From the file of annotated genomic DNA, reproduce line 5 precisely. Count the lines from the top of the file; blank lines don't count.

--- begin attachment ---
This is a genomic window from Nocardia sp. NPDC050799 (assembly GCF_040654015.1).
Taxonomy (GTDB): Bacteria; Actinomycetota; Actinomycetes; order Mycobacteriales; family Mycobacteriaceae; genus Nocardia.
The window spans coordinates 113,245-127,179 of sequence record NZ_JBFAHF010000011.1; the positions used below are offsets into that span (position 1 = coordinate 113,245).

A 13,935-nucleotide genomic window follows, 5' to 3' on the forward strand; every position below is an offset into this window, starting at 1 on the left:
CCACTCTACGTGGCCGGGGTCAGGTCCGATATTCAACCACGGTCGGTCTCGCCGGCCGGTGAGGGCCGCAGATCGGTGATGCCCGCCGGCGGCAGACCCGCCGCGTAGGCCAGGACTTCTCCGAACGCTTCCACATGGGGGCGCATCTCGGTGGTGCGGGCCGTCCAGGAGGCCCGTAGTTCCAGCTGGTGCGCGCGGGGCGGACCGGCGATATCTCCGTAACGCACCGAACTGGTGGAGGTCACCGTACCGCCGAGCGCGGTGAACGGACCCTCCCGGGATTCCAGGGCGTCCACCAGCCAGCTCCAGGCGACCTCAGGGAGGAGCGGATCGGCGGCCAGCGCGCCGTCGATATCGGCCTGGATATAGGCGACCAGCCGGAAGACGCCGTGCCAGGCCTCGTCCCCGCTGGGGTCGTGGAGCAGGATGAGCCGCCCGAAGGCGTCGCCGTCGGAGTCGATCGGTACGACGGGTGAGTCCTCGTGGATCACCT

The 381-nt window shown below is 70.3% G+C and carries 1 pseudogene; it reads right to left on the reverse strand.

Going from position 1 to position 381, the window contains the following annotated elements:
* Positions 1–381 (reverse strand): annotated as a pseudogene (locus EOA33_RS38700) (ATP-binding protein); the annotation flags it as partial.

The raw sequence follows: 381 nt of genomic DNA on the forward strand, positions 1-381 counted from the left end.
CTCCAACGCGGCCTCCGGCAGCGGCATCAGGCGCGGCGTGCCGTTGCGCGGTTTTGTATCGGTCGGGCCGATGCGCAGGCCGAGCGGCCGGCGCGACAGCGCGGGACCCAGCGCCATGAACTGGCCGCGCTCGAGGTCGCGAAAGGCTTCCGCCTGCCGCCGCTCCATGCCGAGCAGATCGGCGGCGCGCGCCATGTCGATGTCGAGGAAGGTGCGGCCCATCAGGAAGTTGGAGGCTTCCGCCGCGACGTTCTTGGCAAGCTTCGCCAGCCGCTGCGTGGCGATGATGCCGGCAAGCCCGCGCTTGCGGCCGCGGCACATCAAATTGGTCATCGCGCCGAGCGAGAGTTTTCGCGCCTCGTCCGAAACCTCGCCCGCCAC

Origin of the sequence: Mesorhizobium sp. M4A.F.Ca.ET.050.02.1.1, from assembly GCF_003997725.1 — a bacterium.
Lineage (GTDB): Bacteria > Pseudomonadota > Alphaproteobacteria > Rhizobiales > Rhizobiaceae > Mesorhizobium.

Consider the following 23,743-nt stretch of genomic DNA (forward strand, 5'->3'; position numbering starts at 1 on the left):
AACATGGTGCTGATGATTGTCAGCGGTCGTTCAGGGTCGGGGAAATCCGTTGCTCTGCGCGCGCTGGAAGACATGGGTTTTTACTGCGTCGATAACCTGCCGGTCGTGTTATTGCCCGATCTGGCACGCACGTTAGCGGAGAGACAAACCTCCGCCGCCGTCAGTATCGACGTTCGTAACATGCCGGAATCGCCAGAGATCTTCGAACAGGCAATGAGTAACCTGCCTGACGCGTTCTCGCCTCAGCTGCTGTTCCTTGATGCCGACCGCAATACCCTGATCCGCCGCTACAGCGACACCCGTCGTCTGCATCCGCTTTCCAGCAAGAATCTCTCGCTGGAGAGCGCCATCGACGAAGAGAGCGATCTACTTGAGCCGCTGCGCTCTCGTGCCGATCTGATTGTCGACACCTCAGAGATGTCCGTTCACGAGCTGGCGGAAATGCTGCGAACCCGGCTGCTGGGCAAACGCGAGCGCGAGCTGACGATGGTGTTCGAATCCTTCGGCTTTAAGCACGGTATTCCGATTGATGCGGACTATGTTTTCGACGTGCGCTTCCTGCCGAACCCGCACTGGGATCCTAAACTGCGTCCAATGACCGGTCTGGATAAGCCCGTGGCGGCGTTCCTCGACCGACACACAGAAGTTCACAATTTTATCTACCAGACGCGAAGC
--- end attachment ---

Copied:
CCACTCTACGTGGCCGGGGTCAGGTCCGATATTCAACCACGGTCGGTCTCGCCGGCCGGTGAGGGCCGCAGATCGGTGATGCCCGCCGGCGGCAGACCCGCCGCGTAGGCCAGGACTTCTCCGAACGCTTCCACATGGGGGCGCATCTCGGTGGTGCGGGCCGTCCAGGAGGCCCGTAGTTCCAGCTGGTGCGCGCGGGGCGGACCGGCGATATCTCCGTAACGCACCGAACTGGTGGAGGTCACCGTACCGCCGAGCGCGGTGAACGGACCCTCCCGGGATTCCAGGGCGTCCACCAGCCAGCTCCAGGCGACCTCAGGGAGGAGCGGATCGGCGGCCAGCGCGCCGTCGATATCGGCCTGGATATAGGCGACCAGCCGGAAGACGCCGTGCCAGGCCTCGTCCCCGCTGGGGTCGTGGAGCAGGATGAGCCGCCCGAAGGCGTCGCCGTCGGAGTCGATCGGTACGACGGGTGAGTCCTCGTGGATCACCT